Family Travel

Nassau, Bahamas – The Pompey Museum of Slavery and Emancipation

master_jubaWhile our traveling companions spent hours pouring over the goods under the sweltering tents of Nassau’s Straw Market and the men escaped to Señor Frogs, Kayla and I ducked into to the air-conditioned comfort of the Pompey Museum of Slavery and Emancipation.

Sitting next to the Straw Market, the museum is located in the Vendue House, built in 1769 to provide a market place for commodities that included enslaved people. Currently, the museum hosts the traveling exhibition, Lest We Forget: The Triumph Over Slavery.

With shackles, slave branding iron, and slave house furniture to add intimidating visuals, the bulk of this exhibit is composed of posters that tell the story of enslaved Africans in the Americas. While not downplaying the horrors of slave trade, the primary focus is on the triumphs of a people who “were active, creative agents in the making of their own history, culture, and political future.”

You won’t find many artifacts in this exhibit, and you can read the posters online, but it’s still worth visiting the museum if you travel to the Bahamas.

Through this display, I discovered some interesting connections. For example, one poster tells the story of William Henry Lane, aka Master Juba, the man who is credited as the father of tap dancing. In the mid 1850′s, Master Juba improvised on Irish Clog Dancing to create an entirely new form of dance that incorporated the complex African drum rhythms.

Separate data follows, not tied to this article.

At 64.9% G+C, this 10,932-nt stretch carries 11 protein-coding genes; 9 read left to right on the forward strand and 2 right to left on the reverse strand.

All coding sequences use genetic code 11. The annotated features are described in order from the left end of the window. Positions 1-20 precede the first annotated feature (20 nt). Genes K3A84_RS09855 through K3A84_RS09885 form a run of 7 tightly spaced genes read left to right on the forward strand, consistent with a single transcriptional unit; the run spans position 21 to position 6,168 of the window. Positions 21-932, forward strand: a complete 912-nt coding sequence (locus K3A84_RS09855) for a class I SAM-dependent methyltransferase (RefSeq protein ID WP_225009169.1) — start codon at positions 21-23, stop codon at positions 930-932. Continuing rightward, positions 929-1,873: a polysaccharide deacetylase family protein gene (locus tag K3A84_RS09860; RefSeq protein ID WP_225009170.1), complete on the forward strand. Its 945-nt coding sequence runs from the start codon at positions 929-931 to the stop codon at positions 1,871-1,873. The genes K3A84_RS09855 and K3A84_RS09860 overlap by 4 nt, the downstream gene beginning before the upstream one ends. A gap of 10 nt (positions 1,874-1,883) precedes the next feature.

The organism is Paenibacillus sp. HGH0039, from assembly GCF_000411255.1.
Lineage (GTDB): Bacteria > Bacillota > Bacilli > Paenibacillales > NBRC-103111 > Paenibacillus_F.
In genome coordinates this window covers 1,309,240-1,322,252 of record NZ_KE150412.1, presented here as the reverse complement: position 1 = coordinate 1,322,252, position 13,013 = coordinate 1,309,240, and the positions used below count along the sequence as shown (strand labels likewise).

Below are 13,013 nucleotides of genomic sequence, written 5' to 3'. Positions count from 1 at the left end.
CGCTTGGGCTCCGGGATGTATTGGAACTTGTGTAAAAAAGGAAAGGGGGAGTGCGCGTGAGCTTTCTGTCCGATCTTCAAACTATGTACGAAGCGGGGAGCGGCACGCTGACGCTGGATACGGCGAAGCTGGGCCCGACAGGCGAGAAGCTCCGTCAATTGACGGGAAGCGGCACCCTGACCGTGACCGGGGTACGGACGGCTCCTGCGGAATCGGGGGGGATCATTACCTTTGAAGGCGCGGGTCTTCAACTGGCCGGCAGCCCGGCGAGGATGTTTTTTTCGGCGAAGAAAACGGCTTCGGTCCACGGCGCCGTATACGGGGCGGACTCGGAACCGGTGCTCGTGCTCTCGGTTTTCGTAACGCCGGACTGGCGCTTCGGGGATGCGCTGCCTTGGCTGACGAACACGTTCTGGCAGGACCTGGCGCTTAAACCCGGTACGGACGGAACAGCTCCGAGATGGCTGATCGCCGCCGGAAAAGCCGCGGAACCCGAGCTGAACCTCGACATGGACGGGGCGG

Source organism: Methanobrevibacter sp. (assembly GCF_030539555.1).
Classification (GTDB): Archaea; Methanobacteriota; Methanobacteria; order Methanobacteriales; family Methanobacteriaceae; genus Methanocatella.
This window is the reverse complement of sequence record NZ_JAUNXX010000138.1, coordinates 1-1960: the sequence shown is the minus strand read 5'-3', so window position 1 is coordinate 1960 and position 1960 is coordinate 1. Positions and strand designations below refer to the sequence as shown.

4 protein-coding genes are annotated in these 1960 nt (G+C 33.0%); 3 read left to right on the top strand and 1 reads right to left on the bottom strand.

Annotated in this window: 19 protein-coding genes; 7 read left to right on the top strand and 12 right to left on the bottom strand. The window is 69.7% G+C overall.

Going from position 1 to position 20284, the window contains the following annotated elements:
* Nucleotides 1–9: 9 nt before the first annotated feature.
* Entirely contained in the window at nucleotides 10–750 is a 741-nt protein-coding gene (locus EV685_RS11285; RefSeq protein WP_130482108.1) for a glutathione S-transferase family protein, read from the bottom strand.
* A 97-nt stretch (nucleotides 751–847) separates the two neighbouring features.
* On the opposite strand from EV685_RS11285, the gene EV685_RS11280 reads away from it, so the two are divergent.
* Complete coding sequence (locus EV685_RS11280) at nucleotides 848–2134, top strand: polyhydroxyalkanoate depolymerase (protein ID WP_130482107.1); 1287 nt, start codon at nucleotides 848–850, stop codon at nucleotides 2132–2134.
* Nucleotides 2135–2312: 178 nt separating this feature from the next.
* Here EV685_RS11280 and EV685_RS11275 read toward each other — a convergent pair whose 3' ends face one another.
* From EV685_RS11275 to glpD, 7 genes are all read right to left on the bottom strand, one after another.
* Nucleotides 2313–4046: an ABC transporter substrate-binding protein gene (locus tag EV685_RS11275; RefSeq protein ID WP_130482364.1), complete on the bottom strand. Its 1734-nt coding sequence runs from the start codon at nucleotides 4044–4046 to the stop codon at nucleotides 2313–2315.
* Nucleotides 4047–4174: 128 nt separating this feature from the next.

This is just one of many examples where European tradition and African heritage melded to produce a distinctly new American expressive culture.

It seems especially appropriate to view this exhibit next door to the Straw Market where you can see examples of just a tiny bit of the artistic contributions of the descendants of these peoples.

Frankly, to fully appreciate the arts, culture and cuisine of the Caribbean, as well as the Americas, it’s important to understand how enslaved Africans and their descendents shaped and transformed the New World.

Lest We Forget: The Triumph Over Slavery offers a glimpse into this rich and complex history.

Find It!

Pompey Museum (Vendue House)

Bay Street Nassau
New Providence Island
242-326-2566

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